Do you still love the familiar passages of Scripture? Do they still teach you and challenge you? Do you grow from words of God that you know deep down? I surely hope that you do.
In recent weeks, I’ve recognized that I need to be better at loving the familiar. God’s word is so good and so rich. God has told us such glorious things. And if we are not careful, we will wander far from the familiar looking for something new, something deep, something others do not know. And when we wander like that, we often wander into trouble.
Thus, it was sweet for me, in my daily reading, to have some time with a very familiar passage.
Matthew 6:19-21 – 19 “Do not lay up for yourselves treasures on earth, where moth and rust destroy and where thieves break in and steal, 20 but lay up for yourselves treasures in heaven, where neither moth nor rust destroys and where thieves do not break in and steal. 21 For where your treasure is, there your heart will be also.
Jesus warns us not to lay up our treasures on earth. Here, moths, rust, thieves, and all sorts of calamities can take our treasure from us. Instead, we are to lay up for ourselves heavenly treasures. We are to find our joy in the Lord and in eternity with him.
Now, here is the place where the wandering reader will look for a new, deeper meaning for this passage. He or she will look for a way to say, “Well, most people think of the passage this way, but I think…” This is what I want to avoid, as the word here is clear, rich, convicting, and beautiful.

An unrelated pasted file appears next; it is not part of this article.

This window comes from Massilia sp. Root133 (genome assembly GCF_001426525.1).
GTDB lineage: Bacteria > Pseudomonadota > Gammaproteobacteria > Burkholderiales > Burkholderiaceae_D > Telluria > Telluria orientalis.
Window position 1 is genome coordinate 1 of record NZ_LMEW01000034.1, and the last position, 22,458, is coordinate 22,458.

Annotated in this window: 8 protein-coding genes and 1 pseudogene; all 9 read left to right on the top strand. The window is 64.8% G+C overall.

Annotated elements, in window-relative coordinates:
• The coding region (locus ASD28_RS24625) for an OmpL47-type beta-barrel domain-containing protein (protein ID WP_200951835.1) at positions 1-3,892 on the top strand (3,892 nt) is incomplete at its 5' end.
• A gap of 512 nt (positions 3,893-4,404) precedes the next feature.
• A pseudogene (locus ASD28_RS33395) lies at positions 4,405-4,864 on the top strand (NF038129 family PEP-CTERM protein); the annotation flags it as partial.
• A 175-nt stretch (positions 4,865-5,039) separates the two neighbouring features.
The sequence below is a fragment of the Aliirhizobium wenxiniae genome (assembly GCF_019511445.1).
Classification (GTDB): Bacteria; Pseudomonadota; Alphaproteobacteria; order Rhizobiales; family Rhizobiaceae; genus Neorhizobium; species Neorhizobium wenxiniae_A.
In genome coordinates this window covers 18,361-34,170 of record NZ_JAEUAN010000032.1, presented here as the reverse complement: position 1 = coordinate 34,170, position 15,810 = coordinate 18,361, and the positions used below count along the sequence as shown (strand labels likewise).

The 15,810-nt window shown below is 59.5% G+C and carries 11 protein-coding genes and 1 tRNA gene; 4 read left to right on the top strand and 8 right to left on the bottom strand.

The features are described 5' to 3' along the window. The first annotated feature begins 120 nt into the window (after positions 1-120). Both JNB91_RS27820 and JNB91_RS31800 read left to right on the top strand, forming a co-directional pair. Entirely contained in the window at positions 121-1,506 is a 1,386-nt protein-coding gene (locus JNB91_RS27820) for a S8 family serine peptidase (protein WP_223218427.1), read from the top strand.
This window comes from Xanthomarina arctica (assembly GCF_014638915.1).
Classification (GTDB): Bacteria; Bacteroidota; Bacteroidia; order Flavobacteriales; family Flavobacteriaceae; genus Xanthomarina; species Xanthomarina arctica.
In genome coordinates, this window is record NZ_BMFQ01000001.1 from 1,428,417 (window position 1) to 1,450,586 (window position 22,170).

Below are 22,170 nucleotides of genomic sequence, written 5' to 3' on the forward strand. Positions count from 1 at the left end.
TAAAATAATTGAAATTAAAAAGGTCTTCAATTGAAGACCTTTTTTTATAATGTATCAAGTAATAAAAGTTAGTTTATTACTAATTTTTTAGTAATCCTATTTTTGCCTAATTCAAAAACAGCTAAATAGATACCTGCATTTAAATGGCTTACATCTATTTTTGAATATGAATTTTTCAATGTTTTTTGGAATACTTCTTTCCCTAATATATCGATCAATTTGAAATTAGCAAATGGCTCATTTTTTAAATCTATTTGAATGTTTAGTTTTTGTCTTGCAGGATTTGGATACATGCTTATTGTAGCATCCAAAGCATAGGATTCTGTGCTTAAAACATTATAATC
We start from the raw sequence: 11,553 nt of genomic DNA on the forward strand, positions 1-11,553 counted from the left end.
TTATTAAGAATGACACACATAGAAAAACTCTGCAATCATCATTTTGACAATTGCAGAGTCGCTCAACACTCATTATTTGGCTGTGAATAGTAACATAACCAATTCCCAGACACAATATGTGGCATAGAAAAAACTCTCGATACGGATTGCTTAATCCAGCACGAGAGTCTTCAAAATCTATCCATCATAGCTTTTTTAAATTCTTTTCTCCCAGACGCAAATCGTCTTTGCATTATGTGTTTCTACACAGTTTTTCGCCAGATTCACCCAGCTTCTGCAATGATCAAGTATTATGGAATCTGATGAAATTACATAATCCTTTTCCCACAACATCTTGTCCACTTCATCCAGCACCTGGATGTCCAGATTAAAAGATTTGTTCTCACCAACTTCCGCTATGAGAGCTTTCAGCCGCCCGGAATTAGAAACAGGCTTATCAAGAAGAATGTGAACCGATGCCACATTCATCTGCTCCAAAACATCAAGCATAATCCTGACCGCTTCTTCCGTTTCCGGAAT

God wants you and me to know that heaven is our home. Heaven is where our treasure is to be found. And the treasures of this life pass away. Thus, we are to shape our lives in such a way as to focus our hearts on the eternity with Jesus to come.
Where might this convict you? Are you materialistic? Be careful before you say that you are not. Examine yourself. What things are treasures to you? It might be a particular possession—a car, an electronic device, a house, a yard. It is also possible that your treasure is something less tangible—a reputation, the approval of others, defeating an enemy. Maybe your treasure is experiences—traveling the globe, seeing a particular show, hiking a particular trail, or just having a certain comfort. We can make all sorts of earthly things our treasure, things that deflect our focus from the Lord God.
The key here is to remember that God has promised our souls eternal joy in Christ. There is nothing we must have or do in this life for joy that Christ will not infinitely surpass in eternity. Think about it. What sight do you need to see in this life that will hold a candle to the new heavens and the new earth? Honestly, for those of us who are pre-millennial, what sight do you want to see on earth today that will not be immeasurably better to see in that thousand-year kingdom? What experience of rest or pleasure or art or anything will even come close to what the Lord has in store for us? What can you possibly do to your home in the here and now that will make it look anything like as glorious as the home you will have with the Savior? What joy or approval can you have in the here and now that will even come to your memory as you stand glorified in the presence of the Savior?
I’m not suggesting what we do in this life is irrelevant. Nor am I trying to make you not take a vacation, appreciate art, or see the beauties of creation. All these things can help us to remember the kingdom to come. But if any of these things become our treasure instead of serving as hints at the treasure that we really want, we need to repent. We need to set our eyes on things above. We need to remember that we were made for eternity. We need to remember that heaven really is our home. We need to let Scripture remind us of what is important. WE need to remember that all the things we grab for as treasures in this life will pass away. We need to cling to what will last forever.
Focus on heaven. That’s a simple principle. That’ snot some new, profound word. It’s just challengingly, gloriously true.